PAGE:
It Must Be a Choice

My grandmother turned 95 last month.

I cannot imagine having lived nearly a century.

The changes she has witnessed in culture, the roller coaster of joys and aches, the countless births and deaths, the cycle of seasons experienced nearly 100 times.  Already, having lived through 38 winters, I feel a little weary of them.  And of disappointments, heartache, illness – all the negative aspects of life.  And I haven’t survived the Depression, the Spanish Flu, two world wars or the death of a child before myself.  How does one make it to old age with any amount of energy or uplifted spirit? It seems as though life beats you down over time, wears you out, spoils the innocence you enjoyed when you were young and unaware.  But it must be a choice.  It must take some effort and will to end things well.


On my drive to Nebraska to celebrate Grandma’s birthday, as the kids listened to the Sophia the First cd on headphones in the back, I listened to the cd version of the book This I Believe, the compilation of essays written by average and famous Americans about the values that direct their lives.  I’ve heard many of these essays during Morning Edition and All Things Considered on NPR, but I’d never experienced them in bulk.  In the very introduction I heard this quote, which confirmed the above sentences I’d typed myself just the day before:

“Beliefs are choices.  No one has authority over your personal beliefs. Your beliefs are in jeopardy only when you don’t know what they are.”

Each essay included in the book is really a proclamation of choice – about the principles on which each author has decided to base his or her life.  Influenced by circumstances, driven by various forces, every single one has asked the big questions, spent time contemplating, and come to a particular conclusion.  It doesn’t mean the ideas can’t shift and change at all over time, but it does mean he or she has done the work of questioning, of grappling, of exercising the heart and mind enough to discover what jives with the soul.

My grandmother has clearly made a choice.  She is sweet and kind, happy with the simplest pleasures, mostly that of being with her family.  She giggles.

She’s 95 and she giggles.

She has had four children, lost her husband and a child, been moved out of her house and into a nursing home and she still smiles to anyone she encounters.  She has lost much of her memory – she neither recognized me the first or second time we “met” at her party – but she has retained her calm, friendly spirit.  Though it’s hard to say whether she knew it was her great-granddaughter speaking, she got a kick out of Mae saying her name, she told Luke when introduced to him “That’s a good name for a boy,” and she happily watched the merriment around her even though she didn’t touch her cake.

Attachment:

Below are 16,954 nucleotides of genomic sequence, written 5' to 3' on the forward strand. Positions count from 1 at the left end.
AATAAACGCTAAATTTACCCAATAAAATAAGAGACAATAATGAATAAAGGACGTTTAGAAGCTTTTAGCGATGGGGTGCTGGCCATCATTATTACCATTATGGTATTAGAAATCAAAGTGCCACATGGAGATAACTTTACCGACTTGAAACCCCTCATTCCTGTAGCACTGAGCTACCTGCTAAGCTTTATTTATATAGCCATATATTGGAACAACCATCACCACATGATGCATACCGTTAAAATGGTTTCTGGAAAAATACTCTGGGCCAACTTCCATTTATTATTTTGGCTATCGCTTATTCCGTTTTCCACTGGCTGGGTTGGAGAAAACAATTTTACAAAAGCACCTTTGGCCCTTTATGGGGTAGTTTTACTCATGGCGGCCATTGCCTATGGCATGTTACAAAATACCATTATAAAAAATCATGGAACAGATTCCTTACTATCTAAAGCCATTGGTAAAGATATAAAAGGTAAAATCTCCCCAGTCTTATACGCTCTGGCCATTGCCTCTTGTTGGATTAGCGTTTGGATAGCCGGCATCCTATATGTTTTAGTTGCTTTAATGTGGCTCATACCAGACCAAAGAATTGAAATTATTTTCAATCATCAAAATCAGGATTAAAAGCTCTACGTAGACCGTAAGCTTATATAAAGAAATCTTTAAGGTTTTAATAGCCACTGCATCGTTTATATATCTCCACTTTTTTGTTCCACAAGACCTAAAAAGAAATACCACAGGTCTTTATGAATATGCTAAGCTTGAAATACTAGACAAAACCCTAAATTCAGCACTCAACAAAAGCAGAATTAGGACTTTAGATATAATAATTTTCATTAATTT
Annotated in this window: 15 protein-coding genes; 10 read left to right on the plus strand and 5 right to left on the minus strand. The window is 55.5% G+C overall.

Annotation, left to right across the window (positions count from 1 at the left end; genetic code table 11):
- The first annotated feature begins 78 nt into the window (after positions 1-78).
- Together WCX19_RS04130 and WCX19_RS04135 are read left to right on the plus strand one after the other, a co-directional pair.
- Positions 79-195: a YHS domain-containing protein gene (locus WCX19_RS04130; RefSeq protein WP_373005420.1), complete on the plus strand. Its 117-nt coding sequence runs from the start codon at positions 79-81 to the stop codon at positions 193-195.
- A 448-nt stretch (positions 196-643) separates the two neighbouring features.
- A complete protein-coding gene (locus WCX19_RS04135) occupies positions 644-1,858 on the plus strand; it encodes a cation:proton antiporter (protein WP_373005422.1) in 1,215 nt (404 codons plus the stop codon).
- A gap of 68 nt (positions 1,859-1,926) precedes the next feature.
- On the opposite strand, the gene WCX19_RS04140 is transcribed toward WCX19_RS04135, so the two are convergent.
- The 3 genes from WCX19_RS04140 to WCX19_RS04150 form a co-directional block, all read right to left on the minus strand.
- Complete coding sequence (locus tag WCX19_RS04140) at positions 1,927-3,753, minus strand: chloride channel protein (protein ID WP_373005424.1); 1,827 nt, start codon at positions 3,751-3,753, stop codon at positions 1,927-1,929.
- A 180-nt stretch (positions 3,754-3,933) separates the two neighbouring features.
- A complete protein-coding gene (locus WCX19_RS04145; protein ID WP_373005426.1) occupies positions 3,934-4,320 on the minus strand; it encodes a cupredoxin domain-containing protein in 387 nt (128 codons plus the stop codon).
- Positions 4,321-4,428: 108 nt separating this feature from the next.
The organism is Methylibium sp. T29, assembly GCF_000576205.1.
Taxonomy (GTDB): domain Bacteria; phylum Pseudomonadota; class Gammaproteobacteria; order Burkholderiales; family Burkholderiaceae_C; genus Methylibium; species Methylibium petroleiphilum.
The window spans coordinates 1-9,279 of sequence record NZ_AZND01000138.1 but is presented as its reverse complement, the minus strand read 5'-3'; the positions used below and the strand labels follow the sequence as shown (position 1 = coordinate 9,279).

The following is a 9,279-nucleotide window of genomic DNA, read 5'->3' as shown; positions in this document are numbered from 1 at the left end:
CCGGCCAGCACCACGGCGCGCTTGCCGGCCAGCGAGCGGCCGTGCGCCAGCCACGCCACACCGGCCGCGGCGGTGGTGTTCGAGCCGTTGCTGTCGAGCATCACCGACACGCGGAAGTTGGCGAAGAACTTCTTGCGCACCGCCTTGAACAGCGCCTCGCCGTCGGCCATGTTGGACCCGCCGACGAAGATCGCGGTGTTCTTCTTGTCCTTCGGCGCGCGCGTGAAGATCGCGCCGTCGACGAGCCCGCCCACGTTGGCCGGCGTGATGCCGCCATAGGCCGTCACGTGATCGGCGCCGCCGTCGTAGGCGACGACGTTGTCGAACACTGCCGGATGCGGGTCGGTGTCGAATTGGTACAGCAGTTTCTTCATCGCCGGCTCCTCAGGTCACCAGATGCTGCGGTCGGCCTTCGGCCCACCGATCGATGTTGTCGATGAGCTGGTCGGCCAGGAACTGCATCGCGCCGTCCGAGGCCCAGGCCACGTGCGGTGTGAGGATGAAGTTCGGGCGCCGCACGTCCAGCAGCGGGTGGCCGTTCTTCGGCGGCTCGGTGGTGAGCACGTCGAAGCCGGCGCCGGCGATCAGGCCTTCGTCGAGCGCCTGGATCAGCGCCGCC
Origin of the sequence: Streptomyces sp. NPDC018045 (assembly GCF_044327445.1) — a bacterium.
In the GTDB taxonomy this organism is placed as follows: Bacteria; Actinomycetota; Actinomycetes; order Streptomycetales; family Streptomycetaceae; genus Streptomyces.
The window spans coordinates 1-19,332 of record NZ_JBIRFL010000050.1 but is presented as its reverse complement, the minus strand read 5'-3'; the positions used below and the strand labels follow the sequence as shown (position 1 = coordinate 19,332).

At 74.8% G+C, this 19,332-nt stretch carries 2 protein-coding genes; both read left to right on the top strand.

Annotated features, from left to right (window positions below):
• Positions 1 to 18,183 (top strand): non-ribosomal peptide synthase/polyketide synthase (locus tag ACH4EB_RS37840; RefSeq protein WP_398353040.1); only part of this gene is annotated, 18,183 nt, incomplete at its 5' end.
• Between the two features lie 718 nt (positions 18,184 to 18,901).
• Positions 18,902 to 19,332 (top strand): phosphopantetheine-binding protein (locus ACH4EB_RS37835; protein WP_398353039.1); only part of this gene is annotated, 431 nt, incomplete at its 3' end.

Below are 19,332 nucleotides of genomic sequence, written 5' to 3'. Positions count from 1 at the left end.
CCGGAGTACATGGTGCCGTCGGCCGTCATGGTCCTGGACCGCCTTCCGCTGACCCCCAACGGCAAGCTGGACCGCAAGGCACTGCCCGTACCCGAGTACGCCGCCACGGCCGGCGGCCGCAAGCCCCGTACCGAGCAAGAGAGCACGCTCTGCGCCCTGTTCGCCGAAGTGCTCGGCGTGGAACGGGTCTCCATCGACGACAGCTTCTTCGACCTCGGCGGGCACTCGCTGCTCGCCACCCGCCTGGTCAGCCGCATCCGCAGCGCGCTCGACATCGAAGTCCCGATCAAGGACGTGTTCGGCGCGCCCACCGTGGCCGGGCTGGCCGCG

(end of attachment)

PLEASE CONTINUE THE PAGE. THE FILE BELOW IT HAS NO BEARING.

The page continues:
One might think that in her dementia she is simply blissfully ignorant of the trials she’s survived in life and therefore happy.  But she has always been this way.  She’s never been an exuberant woman – not openly passionate or gregarious.  But she has always been kind, steadfast, quietly strong and patient.  And she has always giggled.  She made a choice a long time ago to live this way.  Decided what she believed, which values would direct her steps – those cliche but universally-relevant questions everyone asks at some point.  She answered them for herself and her choices have guided the rest of her days.

Listening to all the essays on This I Believe gave me a peek into many different ways of looking at the world, made me begin to form a mental essay on the subject myself, and, as the editors of the book point out is a common result, reaffirmed what I do believe.  I hope that if I live to be nearly a century old, despite all that life with throw at me, I’ll be able to smile and giggle, too (though for me a toothy guffaw may be more in character).  I hope I can end my days with the same uplifted heart my grandma possesses.

My favorite essays from This I Believe (in the order they appear in the book):

Be Cool to the Pizza Dude (Sarah Adams)

In Giving I Connect With Others (Isabel Allende)

How is It Possible to Believe in God? (William F. Buckley Jr)

The Power and Mystery of Naming Things (Eve Ensler)

The God Who Embraced Me (John W. Fountain)

The Power of Love to Transform and Heal (Jackie Lantry)

The Artistry in Hidden Talents (Mel Rusnov)

Jazz Is the Sound of God Laughing (Colleen Shaddox)

There Is No Such Thing as Too Much Barbecue (Jason Sheehan)

Always Go to the Funeral (Deirdre Sullivan)

How Do You Believe in a Mystery? (Loudon Wainwright III)

Leave a Reply

Your email address will not be published. Required fields are marked *